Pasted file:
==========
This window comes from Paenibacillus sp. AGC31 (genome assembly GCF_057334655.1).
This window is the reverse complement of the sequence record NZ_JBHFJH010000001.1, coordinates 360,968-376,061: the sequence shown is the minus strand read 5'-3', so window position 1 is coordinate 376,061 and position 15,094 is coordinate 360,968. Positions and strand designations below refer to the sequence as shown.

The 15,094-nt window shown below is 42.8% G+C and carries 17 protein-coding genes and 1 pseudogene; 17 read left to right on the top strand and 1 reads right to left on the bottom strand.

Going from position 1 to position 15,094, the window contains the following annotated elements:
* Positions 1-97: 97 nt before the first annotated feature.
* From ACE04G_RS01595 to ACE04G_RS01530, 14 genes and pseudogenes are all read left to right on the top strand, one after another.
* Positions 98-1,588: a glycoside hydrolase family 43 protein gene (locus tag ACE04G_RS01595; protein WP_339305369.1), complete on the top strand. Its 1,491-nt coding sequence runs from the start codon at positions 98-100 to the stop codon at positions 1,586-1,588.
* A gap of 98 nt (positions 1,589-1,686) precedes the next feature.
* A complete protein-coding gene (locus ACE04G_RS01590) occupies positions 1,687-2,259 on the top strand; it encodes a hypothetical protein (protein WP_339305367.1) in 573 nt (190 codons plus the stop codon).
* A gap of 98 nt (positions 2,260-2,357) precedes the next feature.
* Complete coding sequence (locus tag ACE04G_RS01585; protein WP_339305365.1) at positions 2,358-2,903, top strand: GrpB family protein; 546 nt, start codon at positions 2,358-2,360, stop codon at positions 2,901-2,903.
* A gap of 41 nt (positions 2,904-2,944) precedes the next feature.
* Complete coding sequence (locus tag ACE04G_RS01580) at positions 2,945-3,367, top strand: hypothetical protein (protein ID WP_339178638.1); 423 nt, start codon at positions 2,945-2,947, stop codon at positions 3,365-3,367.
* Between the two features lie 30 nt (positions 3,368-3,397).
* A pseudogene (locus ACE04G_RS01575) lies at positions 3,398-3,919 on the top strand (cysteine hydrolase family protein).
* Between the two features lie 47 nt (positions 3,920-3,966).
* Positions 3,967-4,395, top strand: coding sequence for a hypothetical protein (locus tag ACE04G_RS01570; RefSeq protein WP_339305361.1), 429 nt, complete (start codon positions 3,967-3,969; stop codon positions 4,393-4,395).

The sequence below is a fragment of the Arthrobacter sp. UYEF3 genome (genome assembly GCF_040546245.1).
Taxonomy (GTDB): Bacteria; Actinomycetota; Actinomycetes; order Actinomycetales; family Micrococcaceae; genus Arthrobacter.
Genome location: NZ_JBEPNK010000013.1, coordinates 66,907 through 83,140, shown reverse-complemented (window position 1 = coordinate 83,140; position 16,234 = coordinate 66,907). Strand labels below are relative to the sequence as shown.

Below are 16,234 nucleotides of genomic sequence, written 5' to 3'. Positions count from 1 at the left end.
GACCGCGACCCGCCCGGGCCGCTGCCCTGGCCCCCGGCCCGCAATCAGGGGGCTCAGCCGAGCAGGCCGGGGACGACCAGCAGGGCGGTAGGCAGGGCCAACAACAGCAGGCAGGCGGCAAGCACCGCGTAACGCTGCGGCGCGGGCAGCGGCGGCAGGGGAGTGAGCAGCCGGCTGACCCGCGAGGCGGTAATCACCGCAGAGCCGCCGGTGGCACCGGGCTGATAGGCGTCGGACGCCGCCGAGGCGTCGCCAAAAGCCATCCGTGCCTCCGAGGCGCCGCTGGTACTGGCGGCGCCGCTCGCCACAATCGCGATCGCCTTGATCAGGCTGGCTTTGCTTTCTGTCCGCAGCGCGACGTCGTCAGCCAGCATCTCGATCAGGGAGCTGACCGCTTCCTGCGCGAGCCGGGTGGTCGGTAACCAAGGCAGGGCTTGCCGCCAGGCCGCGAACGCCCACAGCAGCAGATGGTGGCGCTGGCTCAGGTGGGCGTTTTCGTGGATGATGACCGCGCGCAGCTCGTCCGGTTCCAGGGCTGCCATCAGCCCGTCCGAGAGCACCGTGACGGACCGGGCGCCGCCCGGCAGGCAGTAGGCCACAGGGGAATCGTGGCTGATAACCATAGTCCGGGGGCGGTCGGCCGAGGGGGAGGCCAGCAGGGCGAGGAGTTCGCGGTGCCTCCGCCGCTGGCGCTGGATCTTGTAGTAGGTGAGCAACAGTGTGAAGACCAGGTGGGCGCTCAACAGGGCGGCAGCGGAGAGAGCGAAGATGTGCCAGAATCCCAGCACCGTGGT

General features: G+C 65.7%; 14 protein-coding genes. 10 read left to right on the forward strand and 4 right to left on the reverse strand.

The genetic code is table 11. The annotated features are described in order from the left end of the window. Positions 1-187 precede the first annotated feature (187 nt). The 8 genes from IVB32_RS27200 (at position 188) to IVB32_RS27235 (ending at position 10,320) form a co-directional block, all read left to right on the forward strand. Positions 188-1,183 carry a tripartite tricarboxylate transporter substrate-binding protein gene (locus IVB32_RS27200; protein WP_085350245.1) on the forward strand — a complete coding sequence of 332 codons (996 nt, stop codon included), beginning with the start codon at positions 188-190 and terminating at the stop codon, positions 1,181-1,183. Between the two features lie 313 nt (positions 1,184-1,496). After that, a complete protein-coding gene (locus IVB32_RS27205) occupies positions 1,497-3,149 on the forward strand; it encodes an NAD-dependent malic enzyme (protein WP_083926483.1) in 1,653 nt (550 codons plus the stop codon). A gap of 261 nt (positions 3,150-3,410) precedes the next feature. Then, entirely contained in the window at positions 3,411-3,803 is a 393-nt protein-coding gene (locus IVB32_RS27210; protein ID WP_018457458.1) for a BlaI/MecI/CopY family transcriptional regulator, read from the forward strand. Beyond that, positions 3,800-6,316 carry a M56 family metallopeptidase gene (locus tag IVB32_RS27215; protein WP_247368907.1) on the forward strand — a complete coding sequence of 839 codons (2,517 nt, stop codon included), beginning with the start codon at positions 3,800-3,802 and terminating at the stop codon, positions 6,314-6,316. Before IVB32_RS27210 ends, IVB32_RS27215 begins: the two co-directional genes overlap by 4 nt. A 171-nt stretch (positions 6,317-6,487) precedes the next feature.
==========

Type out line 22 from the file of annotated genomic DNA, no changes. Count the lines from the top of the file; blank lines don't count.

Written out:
GACCGCGACCCGCCCGGGCCGCTGCCCTGGCCCCCGGCCCGCAATCAGGGGGCTCAGCCGAGCAGGCCGGGGACGACCAGCAGGGCGGTAGGCAGGGCCAACAACAGCAGGCAGGCGGCAAGCACCGCGTAACGCTGCGGCGCGGGCAGCGGCGGCAGGGGAGTGAGCAGCCGGCTGACCCGCGAGGCGGTAATCACCGCAGAGCCGCCGGTGGCACCGGGCTGATAGGCGTCGGACGCCGCCGAGGCGTCGCCAAAAGCCATCCGTGCCTCCGAGGCGCCGCTGGTACTGGCGGCGCCGCTCGCCACAATCGCGATCGCCTTGATCAGGCTGGCTTTGCTTTCTGTCCGCAGCGCGACGTCGTCAGCCAGCATCTCGATCAGGGAGCTGACCGCTTCCTGCGCGAGCCGGGTGGTCGGTAACCAAGGCAGGGCTTGCCGCCAGGCCGCGAACGCCCACAGCAGCAGATGGTGGCGCTGGCTCAGGTGGGCGTTTTCGTGGATGATGACCGCGCGCAGCTCGTCCGGTTCCAGGGCTGCCATCAGCCCGTCCGAGAGCACCGTGACGGACCGGGCGCCGCCCGGCAGGCAGTAGGCCACAGGGGAATCGTGGCTGATAACCATAGTCCGGGGGCGGTCGGCCGAGGGGGAGGCCAGCAGGGCGAGGAGTTCGCGGTGCCTCCGCCGCTGGCGCTGGATCTTGTAGTAGGTGAGCAACAGTGTGAAGACCAGGTGGGCGCTCAACAGGGCGGCAGCGGAGAGAGCGAAGATGTGCCAGAATCCCAGCACCGTGGT